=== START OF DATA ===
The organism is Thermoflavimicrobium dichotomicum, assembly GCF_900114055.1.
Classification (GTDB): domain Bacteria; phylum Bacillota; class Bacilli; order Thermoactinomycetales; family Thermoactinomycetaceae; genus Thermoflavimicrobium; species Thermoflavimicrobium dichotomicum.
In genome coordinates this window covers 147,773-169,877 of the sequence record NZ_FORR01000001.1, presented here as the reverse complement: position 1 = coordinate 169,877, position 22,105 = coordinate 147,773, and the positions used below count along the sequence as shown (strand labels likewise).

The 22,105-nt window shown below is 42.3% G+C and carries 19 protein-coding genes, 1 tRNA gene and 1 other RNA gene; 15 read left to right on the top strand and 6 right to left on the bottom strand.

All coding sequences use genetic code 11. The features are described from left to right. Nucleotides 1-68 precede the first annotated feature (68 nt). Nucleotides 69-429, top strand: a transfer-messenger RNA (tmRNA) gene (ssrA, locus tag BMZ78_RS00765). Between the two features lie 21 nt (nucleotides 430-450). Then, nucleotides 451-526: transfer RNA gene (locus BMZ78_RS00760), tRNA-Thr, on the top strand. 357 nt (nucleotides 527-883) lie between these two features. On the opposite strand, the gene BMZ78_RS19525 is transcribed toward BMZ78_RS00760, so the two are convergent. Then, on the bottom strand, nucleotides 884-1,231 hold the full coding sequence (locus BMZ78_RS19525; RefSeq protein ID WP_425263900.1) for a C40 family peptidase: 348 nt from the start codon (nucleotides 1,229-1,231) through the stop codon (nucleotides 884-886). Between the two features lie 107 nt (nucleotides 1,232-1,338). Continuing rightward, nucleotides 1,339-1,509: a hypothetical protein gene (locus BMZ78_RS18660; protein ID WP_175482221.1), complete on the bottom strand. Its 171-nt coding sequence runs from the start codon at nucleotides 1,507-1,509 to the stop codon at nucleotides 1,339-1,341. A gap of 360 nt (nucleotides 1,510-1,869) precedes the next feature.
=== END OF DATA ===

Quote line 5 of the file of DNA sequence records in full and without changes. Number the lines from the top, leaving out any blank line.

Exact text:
All coding sequences use genetic code 11. The features are described from left to right. Nucleotides 1-68 precede the first annotated feature (68 nt). Nucleotides 69-429, top strand: a transfer-messenger RNA (tmRNA) gene (ssrA, locus tag BMZ78_RS00765). Between the two features lie 21 nt (nucleotides 430-450). Then, nucleotides 451-526: transfer RNA gene (locus BMZ78_RS00760), tRNA-Thr, on the top strand. 357 nt (nucleotides 527-883) lie between these two features. On the opposite strand, the gene BMZ78_RS19525 is transcribed toward BMZ78_RS00760, so the two are convergent. Then, on the bottom strand, nucleotides 884-1,231 hold the full coding sequence (locus BMZ78_RS19525; RefSeq protein ID WP_425263900.1) for a C40 family peptidase: 348 nt from the start codon (nucleotides 1,229-1,231) through the stop codon (nucleotides 884-886). Between the two features lie 107 nt (nucleotides 1,232-1,338). Continuing rightward, nucleotides 1,339-1,509: a hypothetical protein gene (locus BMZ78_RS18660; protein ID WP_175482221.1), complete on the bottom strand. Its 171-nt coding sequence runs from the start codon at nucleotides 1,507-1,509 to the stop codon at nucleotides 1,339-1,341. A gap of 360 nt (nucleotides 1,510-1,869) precedes the next feature.